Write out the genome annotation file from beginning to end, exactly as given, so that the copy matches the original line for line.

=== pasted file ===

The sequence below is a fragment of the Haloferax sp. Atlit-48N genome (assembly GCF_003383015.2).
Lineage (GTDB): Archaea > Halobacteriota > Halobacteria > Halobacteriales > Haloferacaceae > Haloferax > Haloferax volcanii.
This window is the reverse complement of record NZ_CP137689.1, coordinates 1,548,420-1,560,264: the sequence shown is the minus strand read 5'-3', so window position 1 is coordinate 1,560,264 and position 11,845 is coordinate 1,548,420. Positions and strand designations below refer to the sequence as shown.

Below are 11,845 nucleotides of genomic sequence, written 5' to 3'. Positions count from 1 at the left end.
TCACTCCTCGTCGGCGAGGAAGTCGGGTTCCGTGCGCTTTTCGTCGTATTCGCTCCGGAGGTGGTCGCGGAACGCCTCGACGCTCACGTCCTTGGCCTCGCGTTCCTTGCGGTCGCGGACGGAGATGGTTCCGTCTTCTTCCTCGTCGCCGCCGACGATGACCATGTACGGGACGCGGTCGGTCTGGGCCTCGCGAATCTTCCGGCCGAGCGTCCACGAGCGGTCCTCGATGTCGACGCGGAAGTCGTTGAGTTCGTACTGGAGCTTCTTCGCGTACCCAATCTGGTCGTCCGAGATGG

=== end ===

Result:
The sequence below is a fragment of the Haloferax sp. Atlit-48N genome (assembly GCF_003383015.2).
Lineage (GTDB): Archaea > Halobacteriota > Halobacteria > Halobacteriales > Haloferacaceae > Haloferax > Haloferax volcanii.
This window is the reverse complement of record NZ_CP137689.1, coordinates 1,548,420-1,560,264: the sequence shown is the minus strand read 5'-3', so window position 1 is coordinate 1,560,264 and position 11,845 is coordinate 1,548,420. Positions and strand designations below refer to the sequence as shown.

Below are 11,845 nucleotides of genomic sequence, written 5' to 3'. Positions count from 1 at the left end.
TCACTCCTCGTCGGCGAGGAAGTCGGGTTCCGTGCGCTTTTCGTCGTATTCGCTCCGGAGGTGGTCGCGGAACGCCTCGACGCTCACGTCCTTGGCCTCGCGTTCCTTGCGGTCGCGGACGGAGATGGTTCCGTCTTCTTCCTCGTCGCCGCCGACGATGACCATGTACGGGACGCGGTCGGTCTGGGCCTCGCGAATCTTCCGGCCGAGCGTCCACGAGCGGTCCTCGATGTCGACGCGGAAGTCGTTGAGTTCGTACTGGAGCTTCTTCGCGTACCCAATCTGGTCGTCCGAGATGG